To complicate things further, the “long term” outcome measurements in the studies were often taken several months after participants had stopped doing the exercise program. As could reasonably be predicted, the relative benefits of “core stability” compared to general exercise seemed to decrease after the end of the intervention period, to the point where it was no longer statistically significant on long term follow up. It’s possible that this might change with more studies and a larger sample size.

It should come as no great surprise that many different forms of movement and exercise turn out to be beneficial for back pain; but a careful reading of this systematic review doesn’t give us enough information to categorically conclude either that some are better than others, or that there’s no difference and it doesn’t matter what you do. Much research, unfortunately, tends to fall into the trap of premature extrapolation.

The verdict?

True; but with caveats. The exact interpretation depends on what you think “core stability” means.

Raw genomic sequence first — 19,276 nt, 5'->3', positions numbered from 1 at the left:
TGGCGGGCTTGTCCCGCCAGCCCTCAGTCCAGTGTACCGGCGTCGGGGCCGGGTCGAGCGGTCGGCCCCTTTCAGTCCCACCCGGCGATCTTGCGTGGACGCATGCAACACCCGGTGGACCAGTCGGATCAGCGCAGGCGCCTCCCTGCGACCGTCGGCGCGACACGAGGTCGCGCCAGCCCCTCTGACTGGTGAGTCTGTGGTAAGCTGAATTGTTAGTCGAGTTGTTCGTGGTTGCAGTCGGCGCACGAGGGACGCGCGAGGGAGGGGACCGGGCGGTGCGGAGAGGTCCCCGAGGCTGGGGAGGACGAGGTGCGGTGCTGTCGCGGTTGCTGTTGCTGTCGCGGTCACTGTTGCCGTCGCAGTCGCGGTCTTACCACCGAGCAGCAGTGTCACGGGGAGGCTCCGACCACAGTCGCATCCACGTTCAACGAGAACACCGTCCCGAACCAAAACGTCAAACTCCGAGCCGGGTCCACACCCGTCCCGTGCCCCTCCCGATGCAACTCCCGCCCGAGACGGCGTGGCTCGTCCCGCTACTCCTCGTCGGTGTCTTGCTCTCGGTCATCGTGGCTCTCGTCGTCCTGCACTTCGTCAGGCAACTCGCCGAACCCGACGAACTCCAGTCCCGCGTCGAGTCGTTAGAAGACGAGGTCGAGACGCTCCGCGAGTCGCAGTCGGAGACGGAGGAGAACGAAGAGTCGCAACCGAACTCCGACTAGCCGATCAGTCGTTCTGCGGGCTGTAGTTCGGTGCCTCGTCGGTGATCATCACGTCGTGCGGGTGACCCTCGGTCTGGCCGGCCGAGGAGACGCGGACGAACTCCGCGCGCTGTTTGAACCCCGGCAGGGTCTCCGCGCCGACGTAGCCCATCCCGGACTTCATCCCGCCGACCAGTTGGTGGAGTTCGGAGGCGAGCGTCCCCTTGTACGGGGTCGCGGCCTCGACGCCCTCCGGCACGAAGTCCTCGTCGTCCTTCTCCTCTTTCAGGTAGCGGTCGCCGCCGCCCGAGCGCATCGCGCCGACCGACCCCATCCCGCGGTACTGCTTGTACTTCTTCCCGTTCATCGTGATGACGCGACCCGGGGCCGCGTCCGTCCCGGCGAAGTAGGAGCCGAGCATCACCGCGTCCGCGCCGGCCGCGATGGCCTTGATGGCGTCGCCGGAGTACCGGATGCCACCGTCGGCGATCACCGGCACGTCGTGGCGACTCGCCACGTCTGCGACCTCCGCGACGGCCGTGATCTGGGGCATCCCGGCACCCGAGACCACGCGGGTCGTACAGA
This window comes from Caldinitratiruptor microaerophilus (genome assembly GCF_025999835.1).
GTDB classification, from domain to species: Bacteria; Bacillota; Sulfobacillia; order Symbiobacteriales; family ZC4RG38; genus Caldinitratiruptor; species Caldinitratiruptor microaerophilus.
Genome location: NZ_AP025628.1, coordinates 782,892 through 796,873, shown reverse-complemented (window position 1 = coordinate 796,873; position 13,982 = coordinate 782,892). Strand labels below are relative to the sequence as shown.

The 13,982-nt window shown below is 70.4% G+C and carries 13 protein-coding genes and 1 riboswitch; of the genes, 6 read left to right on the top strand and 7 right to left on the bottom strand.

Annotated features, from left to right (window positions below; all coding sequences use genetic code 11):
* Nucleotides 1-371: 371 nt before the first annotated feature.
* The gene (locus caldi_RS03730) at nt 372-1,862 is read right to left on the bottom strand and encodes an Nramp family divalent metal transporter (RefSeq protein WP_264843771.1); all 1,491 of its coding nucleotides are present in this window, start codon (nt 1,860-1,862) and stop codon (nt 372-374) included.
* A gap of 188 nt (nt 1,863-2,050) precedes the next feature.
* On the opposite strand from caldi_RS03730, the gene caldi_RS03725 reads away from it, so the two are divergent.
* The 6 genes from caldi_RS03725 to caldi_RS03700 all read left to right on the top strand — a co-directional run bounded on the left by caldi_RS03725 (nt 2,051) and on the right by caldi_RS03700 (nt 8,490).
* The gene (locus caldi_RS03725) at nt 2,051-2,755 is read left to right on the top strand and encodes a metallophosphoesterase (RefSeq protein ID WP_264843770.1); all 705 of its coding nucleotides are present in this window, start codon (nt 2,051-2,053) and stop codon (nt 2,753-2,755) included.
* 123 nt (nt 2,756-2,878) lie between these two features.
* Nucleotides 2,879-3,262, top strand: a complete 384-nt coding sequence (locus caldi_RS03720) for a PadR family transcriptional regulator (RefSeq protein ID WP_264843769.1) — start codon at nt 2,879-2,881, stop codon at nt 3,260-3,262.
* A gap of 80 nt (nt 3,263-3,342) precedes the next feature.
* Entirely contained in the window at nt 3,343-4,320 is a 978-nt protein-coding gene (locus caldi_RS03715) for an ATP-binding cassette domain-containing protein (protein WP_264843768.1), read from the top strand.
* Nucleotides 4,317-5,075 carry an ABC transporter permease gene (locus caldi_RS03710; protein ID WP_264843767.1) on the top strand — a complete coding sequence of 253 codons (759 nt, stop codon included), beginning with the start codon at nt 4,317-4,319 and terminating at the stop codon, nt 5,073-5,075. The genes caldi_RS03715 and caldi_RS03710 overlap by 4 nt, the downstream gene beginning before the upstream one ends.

Specific exercises focusing on motor control and isolation of certain muscles have been found in these studies to be somewhat effective in the treatment of back pain compared to a range of other modalities. Over the long term, it’s unclear whether specific core stability exercises are better than general exercise. (Remember, though, that “general exercise” can still include exercises that “work the core” – such as push ups and sit ups – but focus less on individual muscle recruitment).

Although no treatment works for everyone, if you want to get rid of your back pain, then working with someone like a physical therapist who is trained to assess and teach therapeutic core stability exercises may be worth a try in the short term. For longer term relief and prevention, consider focusing less on individual muscles and more on movements that challenge your body as a whole. Many types of general exercise or strength training can help you to do this.

If you’re looking for the holy grail of an evidence based “best” training plan to reduce or prevent back pain – the jury is still out, and it probably depends (to a large extent) on individual factors such as the nature of your back pain, your training history, general health, current level of fitness and personal preference. If you focus on finding a type of exercise that you enjoy doing, this makes it most likely that you’ll continue doing it.